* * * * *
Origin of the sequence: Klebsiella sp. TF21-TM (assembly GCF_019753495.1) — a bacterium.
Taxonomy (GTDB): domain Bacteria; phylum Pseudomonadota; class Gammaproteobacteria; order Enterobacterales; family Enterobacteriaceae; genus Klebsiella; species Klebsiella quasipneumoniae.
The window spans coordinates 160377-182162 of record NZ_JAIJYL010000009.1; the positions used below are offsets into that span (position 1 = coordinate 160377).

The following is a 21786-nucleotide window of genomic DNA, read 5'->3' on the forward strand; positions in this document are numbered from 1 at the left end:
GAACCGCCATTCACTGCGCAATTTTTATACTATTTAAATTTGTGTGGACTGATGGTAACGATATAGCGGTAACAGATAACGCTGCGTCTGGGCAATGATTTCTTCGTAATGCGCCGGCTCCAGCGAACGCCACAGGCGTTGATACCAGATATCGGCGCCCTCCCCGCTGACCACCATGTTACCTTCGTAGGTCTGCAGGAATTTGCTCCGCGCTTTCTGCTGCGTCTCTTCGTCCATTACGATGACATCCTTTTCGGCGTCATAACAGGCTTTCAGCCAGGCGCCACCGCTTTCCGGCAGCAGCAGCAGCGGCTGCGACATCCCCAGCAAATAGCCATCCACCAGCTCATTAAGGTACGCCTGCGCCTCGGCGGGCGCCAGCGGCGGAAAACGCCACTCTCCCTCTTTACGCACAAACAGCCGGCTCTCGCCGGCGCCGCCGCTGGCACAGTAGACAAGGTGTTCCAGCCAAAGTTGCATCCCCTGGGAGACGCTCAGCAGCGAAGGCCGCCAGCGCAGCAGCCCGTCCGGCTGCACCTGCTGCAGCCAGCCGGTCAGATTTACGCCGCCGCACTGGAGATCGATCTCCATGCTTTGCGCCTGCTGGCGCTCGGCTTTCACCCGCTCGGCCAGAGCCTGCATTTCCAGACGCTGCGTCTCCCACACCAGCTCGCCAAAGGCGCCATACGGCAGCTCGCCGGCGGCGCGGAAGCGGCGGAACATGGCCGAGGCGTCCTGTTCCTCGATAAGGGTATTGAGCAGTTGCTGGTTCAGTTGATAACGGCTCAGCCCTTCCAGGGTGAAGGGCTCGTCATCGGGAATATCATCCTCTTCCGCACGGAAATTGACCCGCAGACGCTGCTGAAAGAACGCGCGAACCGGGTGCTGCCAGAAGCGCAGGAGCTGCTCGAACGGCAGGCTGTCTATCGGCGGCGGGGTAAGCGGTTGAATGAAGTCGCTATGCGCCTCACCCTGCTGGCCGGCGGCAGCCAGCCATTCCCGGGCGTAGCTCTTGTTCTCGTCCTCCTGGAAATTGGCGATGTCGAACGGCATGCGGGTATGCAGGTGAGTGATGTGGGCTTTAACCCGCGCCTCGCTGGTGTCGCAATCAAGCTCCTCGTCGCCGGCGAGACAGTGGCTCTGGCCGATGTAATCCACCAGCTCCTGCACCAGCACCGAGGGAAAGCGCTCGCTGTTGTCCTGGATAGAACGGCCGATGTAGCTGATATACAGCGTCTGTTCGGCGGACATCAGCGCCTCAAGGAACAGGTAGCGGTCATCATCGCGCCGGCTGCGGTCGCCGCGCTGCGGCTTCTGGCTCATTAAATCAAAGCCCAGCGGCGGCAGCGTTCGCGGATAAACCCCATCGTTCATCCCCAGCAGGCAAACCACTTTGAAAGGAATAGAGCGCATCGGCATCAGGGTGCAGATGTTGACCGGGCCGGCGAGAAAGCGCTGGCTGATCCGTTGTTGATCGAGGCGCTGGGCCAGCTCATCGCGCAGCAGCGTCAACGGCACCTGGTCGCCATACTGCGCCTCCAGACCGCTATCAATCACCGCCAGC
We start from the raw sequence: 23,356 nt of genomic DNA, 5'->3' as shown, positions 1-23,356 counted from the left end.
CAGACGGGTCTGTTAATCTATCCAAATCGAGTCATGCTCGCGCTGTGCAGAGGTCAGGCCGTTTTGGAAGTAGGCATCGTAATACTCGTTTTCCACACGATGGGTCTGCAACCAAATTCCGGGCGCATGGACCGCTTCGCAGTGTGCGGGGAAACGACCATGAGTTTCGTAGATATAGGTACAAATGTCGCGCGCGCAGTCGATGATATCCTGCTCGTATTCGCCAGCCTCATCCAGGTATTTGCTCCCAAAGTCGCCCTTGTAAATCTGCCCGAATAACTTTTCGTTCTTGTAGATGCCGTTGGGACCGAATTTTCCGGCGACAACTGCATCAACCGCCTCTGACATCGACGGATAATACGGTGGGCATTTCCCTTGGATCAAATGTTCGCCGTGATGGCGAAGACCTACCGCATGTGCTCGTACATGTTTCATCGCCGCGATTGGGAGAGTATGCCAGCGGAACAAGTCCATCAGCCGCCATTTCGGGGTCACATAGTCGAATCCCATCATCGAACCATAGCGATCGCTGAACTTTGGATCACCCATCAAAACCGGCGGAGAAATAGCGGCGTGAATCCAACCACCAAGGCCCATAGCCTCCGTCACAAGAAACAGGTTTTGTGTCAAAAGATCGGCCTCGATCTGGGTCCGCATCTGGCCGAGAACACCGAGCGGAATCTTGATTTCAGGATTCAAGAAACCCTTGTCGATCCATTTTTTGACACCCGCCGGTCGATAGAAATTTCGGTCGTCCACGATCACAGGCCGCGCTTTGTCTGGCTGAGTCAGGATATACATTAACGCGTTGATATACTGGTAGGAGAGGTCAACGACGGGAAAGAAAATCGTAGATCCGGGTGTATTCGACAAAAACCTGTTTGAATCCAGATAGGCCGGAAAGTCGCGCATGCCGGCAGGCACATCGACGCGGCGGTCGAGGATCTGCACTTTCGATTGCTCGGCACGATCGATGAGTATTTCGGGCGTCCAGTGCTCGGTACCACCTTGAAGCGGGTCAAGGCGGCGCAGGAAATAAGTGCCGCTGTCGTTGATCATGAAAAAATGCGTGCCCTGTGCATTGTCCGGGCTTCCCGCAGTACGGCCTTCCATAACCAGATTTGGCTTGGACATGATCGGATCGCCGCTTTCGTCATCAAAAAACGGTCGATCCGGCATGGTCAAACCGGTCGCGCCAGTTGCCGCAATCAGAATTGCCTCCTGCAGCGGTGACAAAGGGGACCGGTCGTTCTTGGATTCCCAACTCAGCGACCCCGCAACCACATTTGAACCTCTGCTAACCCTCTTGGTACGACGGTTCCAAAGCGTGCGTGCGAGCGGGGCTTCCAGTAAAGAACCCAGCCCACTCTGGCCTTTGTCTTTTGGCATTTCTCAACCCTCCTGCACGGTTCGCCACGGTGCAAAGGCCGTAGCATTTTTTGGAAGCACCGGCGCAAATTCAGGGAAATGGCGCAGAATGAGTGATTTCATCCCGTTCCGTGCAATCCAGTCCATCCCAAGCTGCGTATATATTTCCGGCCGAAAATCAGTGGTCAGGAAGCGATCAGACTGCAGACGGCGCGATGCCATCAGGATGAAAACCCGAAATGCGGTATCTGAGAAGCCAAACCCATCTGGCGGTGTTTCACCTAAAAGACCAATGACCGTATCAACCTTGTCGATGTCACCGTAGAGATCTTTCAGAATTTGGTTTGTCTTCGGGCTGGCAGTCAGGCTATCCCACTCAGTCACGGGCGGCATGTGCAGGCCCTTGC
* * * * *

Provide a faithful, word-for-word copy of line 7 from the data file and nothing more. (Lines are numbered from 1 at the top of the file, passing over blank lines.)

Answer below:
CAGACGGGTCTGTTAATCTATCCAAATCGAGTCATGCTCGCGCTGTGCAGAGGTCAGGCCGTTTTGGAAGTAGGCATCGTAATACTCGTTTTCCACACGATGGGTCTGCAACCAAATTCCGGGCGCATGGACCGCTTCGCAGTGTGCGGGGAAACGACCATGAGTTTCGTAGATATAGGTACAAATGTCGCGCGCGCAGTCGATGATATCCTGCTCGTATTCGCCAGCCTCATCCAGGTATTTGCTCCCAAAGTCGCCCTTGTAAATCTGCCCGAATAACTTTTCGTTCTTGTAGATGCCGTTGGGACCGAATTTTCCGGCGACAACTGCATCAACCGCCTCTGACATCGACGGATAATACGGTGGGCATTTCCCTTGGATCAAATGTTCGCCGTGATGGCGAAGACCTACCGCATGTGCTCGTACATGTTTCATCGCCGCGATTGGGAGAGTATGCCAGCGGAACAAGTCCATCAGCCGCCATTTCGGGGTCACATAGTCGAATCCCATCATCGAACCATAGCGATCGCTGAACTTTGGATCACCCATCAAAACCGGCGGAGAAATAGCGGCGTGAATCCAACCACCAAGGCCCATAGCCTCCGTCACAAGAAACAGGTTTTGTGTCAAAAGATCGGCCTCGATCTGGGTCCGCATCTGGCCGAGAACACCGAGCGGAATCTTGATTTCAGGATTCAAGAAACCCTTGTCGATCCATTTTTTGACACCCGCCGGTCGATAGAAATTTCGGTCGTCCACGATCACAGGCCGCGCTTTGTCTGGCTGAGTCAGGATATACATTAACGCGTTGATATACTGGTAGGAGAGGTCAACGACGGGAAAGAAAATCGTAGATCCGGGTGTATTCGACAAAAACCTGTTTGAATCCAGATAGGCCGGAAAGTCGCGCATGCCGGCAGGCACATCGACGCGGCGGTCGAGGATCTGCACTTTCGATTGCTCGGCACGATCGATGAGTATTTCGGGCGTCCAGTGCTCGGTACCACCTTGAAGCGGGTCAAGGCGGCGCAGGAAATAAGTGCCGCTGTCGTTGATCATGAAAAAATGCGTGCCCTGTGCATTGTCCGGGCTTCCCGCAGTACGGCCTTCCATAACCAGATTTGGCTTGGACATGATCGGATCGCCGCTTTCGTCATCAAAAAACGGTCGATCCGGCATGGTCAAACCGGTCGCGCCAGTTGCCGCAATCAGAATTGCCTCCTGCAGCGGTGACAAAGGGGACCGGTCGTTCTTGGATTCCCAACTCAGCGACCCCGCAACCACATTTGAACCTCTGCTAACCCTCTTGGTACGACGGTTCCAAAGCGTGCGTGCGAGCGGGGCTTCCAGTAAAGAACCCAGCCCACTCTGGCCTTTGTCTTTTGGCATTTCTCAACCCTCCTGCACGGTTCGCCACGGTGCAAAGGCCGTAGCATTTTTTGGAAGCACCGGCGCAAATTCAGGGAAATGGCGCAGAATGAGTGATTTCATCCCGTTCCGTGCAATCCAGTCCATCCCAAGCTGCGTATATATTTCCGGCCGAAAATCAGTGGTCAGGAAGCGATCAGACTGCAGACGGCGCGATGCCATCAGGATGAAAACCCGAAATGCGGTATCTGAGAAGCCAAACCCATCTGGCGGTGTTTCACCTAAAAGACCAATGACCGTATCAACCTTGTCGATGTCACCGTAGAGATCTTTCAGAATTTGGTTTGTCTTCGGGCTGGCAGTCAGGCTATCCCACTCAGTCACGGGCGGCATGTGCAGGCCCTTGC